Also like her dad, she can be loud and very outspoken about things she is passionate about and the injustices she sees in our world. Even at the tender age of 13, she models Proverbs 31:8-9 better than most adults I know. ("Speak up for those who cannot speak for themselves,for the rights of all who are destitute. Speak up and judge fairly; defend the rights of the poor and needy.")
Although it can be exhausting for an introvert like myself, I love that when He made her He made her chatty!! Her chattiness is the overflow of a heart that just loves people. God has used her chatty self to bear witness to others around her. She loves talking but she really LOVES TALKING ABOUT JESUS!!
3. Her Love for Children: She is a magnet. Children of all ages are drawn to Ashlyn and she her face literally glows when she is around kids. She can name each and every child/ infant that walks through the doors of CHCC. She eagerly jumps at every opportunity to help out in the children's ministry at church. Every Sunday morning, she wakes up to go to church with her Daddy at an ungodly hour just to help wherever she can even if it's just to help with her foster sister or babysit other children whose parents are on the worship team. She loves to babysit and usually tries to insist on providing it for free (or to raise money to go back to Haiti). I love that when He made her He created her in His image (Mark 10:13-14 and Genesis 1:27)
Although I was not there when He made her, the evidence that she is fearfully and wonderfully made is overwhelming. Compassionate like her Momma, chattiness like her daddy, and an unexplainable magnetic attraction for children like her Jesus. Despite all chronic illness, she is flawless.
My heart melts every time I hear her sweet voice call me "Momma" but I am confident that the very heart of God melts every time she calls Him "Savior God"!!!
These days I do not have time/energy to shower,let alone blog. Although I hate to post yet another "that's what she said" blog... I couldn't resist. Every single word of this resonates with my adoptive Momma's heart. This is the ugly truth that I have experienced "after the airport" of all three of our adoptions.... But now almost 2 years post adoption from the older boys and 5 years post adoption from Jimso, I can honestly tell you that what used to be daily meltdowns are now few and far between, that love really does cast out fear, and our God is healer! Just like new moms quickly forget their painful labor and delivery process as they hold their precious newborn. Adoptive parents wouldn't trade their transition pains for the precious new addition causing their beyond exhaustion moments. I hope the truth spoken by the hat lady in this post encourages you today wherever you might be... Whether in your bathroom crying smack dab in your own "after the airport" season or walking on sunshine. I pray you are surrounded by a community loving the crap out of you whereever this finds you today!!!
"I'm going to tell you something; a little confession, if you will. Some of you will pull your hair out and smear your faces with ashes and put all my books on eBay and quit believing in God, but I'm willing to take that risk:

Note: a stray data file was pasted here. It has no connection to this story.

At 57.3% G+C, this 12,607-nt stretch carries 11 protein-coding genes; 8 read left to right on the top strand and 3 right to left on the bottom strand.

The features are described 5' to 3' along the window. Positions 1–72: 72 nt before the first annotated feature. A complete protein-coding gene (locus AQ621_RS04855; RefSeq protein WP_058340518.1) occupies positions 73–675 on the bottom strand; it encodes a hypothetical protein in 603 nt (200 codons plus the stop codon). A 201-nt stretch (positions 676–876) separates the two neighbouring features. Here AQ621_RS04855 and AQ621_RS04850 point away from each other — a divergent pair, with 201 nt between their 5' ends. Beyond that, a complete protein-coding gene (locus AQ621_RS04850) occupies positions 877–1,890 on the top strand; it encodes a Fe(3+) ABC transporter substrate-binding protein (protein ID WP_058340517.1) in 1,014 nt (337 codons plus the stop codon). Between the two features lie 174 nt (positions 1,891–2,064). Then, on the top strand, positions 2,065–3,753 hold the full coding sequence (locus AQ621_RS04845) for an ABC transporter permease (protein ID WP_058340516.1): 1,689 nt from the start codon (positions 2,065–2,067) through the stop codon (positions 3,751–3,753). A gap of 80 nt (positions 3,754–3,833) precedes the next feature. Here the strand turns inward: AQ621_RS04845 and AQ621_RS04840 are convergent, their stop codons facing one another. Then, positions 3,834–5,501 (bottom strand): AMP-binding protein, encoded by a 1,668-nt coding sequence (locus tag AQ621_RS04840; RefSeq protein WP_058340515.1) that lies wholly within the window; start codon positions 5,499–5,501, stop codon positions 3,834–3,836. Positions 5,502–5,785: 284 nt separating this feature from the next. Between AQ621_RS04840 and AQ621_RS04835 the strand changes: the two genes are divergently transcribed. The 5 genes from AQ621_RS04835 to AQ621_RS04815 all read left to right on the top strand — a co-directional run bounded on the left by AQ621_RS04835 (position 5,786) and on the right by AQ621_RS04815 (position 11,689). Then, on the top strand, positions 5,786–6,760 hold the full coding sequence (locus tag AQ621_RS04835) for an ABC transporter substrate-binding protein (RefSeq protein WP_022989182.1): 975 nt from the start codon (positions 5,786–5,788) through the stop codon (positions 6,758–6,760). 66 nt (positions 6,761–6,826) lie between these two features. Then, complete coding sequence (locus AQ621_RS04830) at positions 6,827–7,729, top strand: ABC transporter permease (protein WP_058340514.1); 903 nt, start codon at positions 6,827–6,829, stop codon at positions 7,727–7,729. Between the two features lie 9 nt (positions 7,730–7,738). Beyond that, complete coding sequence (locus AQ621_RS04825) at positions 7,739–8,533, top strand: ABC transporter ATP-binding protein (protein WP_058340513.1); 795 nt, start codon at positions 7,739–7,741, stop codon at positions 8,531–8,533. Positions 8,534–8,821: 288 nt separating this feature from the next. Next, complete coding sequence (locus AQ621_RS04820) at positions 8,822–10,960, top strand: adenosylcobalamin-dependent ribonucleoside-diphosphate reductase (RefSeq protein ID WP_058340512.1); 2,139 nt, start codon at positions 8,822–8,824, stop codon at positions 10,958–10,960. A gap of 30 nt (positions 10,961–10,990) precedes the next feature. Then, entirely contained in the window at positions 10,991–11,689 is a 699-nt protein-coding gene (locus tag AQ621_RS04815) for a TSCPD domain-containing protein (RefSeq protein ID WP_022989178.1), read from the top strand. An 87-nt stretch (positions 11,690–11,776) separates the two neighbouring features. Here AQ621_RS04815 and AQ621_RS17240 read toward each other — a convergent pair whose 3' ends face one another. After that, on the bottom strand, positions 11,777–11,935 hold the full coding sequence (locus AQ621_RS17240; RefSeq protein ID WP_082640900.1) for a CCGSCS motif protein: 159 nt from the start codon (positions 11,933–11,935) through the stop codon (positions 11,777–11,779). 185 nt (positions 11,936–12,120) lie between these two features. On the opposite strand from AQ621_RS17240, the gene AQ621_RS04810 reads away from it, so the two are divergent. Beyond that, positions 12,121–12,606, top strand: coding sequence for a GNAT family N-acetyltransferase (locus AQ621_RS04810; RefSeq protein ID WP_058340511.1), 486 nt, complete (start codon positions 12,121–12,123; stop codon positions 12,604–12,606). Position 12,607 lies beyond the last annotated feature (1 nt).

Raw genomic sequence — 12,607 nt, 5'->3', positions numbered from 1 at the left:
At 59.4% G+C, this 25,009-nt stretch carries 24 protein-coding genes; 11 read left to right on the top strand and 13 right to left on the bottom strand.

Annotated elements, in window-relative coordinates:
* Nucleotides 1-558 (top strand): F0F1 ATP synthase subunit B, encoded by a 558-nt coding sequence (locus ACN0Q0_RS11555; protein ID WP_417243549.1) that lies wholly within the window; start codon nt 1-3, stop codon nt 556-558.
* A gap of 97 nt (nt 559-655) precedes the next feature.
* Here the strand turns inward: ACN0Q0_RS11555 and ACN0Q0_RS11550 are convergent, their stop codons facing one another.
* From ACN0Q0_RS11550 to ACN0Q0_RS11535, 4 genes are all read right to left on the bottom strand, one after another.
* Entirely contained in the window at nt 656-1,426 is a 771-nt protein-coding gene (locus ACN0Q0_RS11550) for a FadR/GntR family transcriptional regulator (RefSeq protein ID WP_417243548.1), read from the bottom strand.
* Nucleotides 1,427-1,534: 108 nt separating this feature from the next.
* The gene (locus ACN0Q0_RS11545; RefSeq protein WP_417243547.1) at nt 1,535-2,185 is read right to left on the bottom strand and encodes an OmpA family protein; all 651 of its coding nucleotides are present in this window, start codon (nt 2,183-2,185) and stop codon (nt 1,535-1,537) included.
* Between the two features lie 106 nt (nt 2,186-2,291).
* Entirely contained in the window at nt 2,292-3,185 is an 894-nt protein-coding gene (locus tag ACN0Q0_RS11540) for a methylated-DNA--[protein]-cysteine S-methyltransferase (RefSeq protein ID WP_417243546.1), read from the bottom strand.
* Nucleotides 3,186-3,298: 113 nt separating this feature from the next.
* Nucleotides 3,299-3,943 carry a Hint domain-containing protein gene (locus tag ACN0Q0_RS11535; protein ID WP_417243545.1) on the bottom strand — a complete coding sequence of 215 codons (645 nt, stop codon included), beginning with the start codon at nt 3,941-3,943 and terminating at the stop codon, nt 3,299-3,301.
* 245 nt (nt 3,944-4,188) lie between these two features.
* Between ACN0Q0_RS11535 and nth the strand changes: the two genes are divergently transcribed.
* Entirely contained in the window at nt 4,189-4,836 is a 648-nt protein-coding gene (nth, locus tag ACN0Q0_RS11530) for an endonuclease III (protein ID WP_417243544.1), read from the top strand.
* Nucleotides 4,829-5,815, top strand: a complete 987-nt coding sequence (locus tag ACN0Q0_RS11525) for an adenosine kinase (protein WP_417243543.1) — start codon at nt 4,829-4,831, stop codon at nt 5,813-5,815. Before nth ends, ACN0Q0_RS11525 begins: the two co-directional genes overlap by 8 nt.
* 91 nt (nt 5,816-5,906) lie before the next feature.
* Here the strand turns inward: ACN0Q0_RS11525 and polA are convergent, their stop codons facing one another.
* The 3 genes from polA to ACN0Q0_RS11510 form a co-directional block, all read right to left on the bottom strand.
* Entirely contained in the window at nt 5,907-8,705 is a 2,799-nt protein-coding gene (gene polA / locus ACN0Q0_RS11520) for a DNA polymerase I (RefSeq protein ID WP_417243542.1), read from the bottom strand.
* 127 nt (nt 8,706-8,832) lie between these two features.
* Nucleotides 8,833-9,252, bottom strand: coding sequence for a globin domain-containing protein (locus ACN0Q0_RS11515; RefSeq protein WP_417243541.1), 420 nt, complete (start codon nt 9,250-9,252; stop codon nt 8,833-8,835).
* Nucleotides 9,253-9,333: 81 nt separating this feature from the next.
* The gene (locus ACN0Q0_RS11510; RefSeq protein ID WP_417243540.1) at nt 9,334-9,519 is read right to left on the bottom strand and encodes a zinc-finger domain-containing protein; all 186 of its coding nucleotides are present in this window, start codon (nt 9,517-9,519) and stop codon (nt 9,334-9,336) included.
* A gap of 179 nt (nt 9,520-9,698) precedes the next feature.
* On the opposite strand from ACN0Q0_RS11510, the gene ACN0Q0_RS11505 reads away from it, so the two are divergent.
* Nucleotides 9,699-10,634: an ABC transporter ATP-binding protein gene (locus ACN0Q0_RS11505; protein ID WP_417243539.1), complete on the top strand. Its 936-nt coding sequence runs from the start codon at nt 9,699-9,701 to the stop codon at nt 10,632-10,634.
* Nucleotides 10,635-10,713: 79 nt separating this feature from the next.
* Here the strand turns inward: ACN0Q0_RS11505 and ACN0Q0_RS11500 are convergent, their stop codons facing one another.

I'm really, really glad all my kids are back in school.
There. I said it. The three children that I birthed and nursed and raised from scratch, and the two children we begged and cried and screeched for and fetched from Africa...all five of these kids are in school. And I am happy, so happy, happy, happy, happy, hip-hip-hooray Mary Poppins happy.
For my friends and readers who homeschool, I tip my hat and say to you, "Well done, good and faithful servants." And believe me, I have a couple of besties who paddle in that stream, and paddle it well. For some kids in some cities in some families in some districts, this is the very right thing. The end. Why people feel the need to make a fuss about how other parents decide to educate their children is beyond me. Let's live and let live, yall. For the love of Pete.
But I cannot educate my own children, people, unless I am OK with us all becoming homicidal.
Plus, we're in a nice little Bermuda triangle where our kids feed into fabulous schools with vested teachers that make me want to weep with gratitude. The language resources for my Amharic speakers is over the top, and I have a free pass to attend school each and every day, which I have exercised with zero restraint.
But this is not a post about homeschooling or public schooling. The reason I am happy my kids are in school is not because I lack the organization to educate five kids (which I do), it's not because I've chosen a career with a moderate workload (which I have), and it's not because I'm a little sloppy on details and my kids would likely graduate with a sixth-grade education (which they would).
It's because parenting right now is EXHAUSTING and the mental break is keeping me afloat.
On July 22nd we came down the escalator at the Austin airport with Remy. On August 21st we came down the same escalator with Ben. These were two of the happiest days of my life.
I am crying with joy. Remy is ready to sprint like FloJo from the screaming white people.
Insert audio of yelling and cheering. GAH, why was she so clingy?
One month later: Here comes my man and my boy. This pic makes me verclempt.